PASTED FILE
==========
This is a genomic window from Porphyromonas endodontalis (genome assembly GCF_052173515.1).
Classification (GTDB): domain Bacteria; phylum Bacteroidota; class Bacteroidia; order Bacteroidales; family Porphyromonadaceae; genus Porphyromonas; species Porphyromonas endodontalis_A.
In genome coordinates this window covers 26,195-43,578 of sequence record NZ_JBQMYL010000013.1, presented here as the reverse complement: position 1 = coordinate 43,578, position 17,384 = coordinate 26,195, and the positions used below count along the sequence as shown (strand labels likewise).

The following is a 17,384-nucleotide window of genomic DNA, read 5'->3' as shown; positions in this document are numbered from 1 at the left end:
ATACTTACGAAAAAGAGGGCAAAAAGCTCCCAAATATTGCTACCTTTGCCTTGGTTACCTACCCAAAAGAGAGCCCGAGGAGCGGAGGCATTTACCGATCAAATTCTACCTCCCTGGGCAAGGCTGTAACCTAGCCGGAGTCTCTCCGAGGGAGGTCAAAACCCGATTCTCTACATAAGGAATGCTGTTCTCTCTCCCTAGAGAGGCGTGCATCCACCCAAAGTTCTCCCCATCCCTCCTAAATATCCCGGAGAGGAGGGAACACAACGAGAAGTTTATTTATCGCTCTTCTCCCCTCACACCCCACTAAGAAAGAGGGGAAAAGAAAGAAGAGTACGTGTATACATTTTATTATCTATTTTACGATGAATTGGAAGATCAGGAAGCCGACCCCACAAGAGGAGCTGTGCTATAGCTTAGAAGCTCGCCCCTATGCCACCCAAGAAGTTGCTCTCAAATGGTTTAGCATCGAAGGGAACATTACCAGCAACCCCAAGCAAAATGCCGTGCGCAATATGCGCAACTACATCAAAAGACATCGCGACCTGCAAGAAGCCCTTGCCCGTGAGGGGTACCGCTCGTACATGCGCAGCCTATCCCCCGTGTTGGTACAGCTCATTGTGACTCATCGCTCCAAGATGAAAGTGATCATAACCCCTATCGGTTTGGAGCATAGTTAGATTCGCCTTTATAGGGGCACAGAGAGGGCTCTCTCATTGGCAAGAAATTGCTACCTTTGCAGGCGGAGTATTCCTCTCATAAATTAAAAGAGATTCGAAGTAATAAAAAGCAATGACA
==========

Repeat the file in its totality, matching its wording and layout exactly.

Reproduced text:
This is a genomic window from Porphyromonas endodontalis (genome assembly GCF_052173515.1).
Classification (GTDB): domain Bacteria; phylum Bacteroidota; class Bacteroidia; order Bacteroidales; family Porphyromonadaceae; genus Porphyromonas; species Porphyromonas endodontalis_A.
In genome coordinates this window covers 26,195-43,578 of sequence record NZ_JBQMYL010000013.1, presented here as the reverse complement: position 1 = coordinate 43,578, position 17,384 = coordinate 26,195, and the positions used below count along the sequence as shown (strand labels likewise).

The following is a 17,384-nucleotide window of genomic DNA, read 5'->3' as shown; positions in this document are numbered from 1 at the left end:
ATACTTACGAAAAAGAGGGCAAAAAGCTCCCAAATATTGCTACCTTTGCCTTGGTTACCTACCCAAAAGAGAGCCCGAGGAGCGGAGGCATTTACCGATCAAATTCTACCTCCCTGGGCAAGGCTGTAACCTAGCCGGAGTCTCTCCGAGGGAGGTCAAAACCCGATTCTCTACATAAGGAATGCTGTTCTCTCTCCCTAGAGAGGCGTGCATCCACCCAAAGTTCTCCCCATCCCTCCTAAATATCCCGGAGAGGAGGGAACACAACGAGAAGTTTATTTATCGCTCTTCTCCCCTCACACCCCACTAAGAAAGAGGGGAAAAGAAAGAAGAGTACGTGTATACATTTTATTATCTATTTTACGATGAATTGGAAGATCAGGAAGCCGACCCCACAAGAGGAGCTGTGCTATAGCTTAGAAGCTCGCCCCTATGCCACCCAAGAAGTTGCTCTCAAATGGTTTAGCATCGAAGGGAACATTACCAGCAACCCCAAGCAAAATGCCGTGCGCAATATGCGCAACTACATCAAAAGACATCGCGACCTGCAAGAAGCCCTTGCCCGTGAGGGGTACCGCTCGTACATGCGCAGCCTATCCCCCGTGTTGGTACAGCTCATTGTGACTCATCGCTCCAAGATGAAAGTGATCATAACCCCTATCGGTTTGGAGCATAGTTAGATTCGCCTTTATAGGGGCACAGAGAGGGCTCTCTCATTGGCAAGAAATTGCTACCTTTGCAGGCGGAGTATTCCTCTCATAAATTAAAAGAGATTCGAAGTAATAAAAAGCAATGACA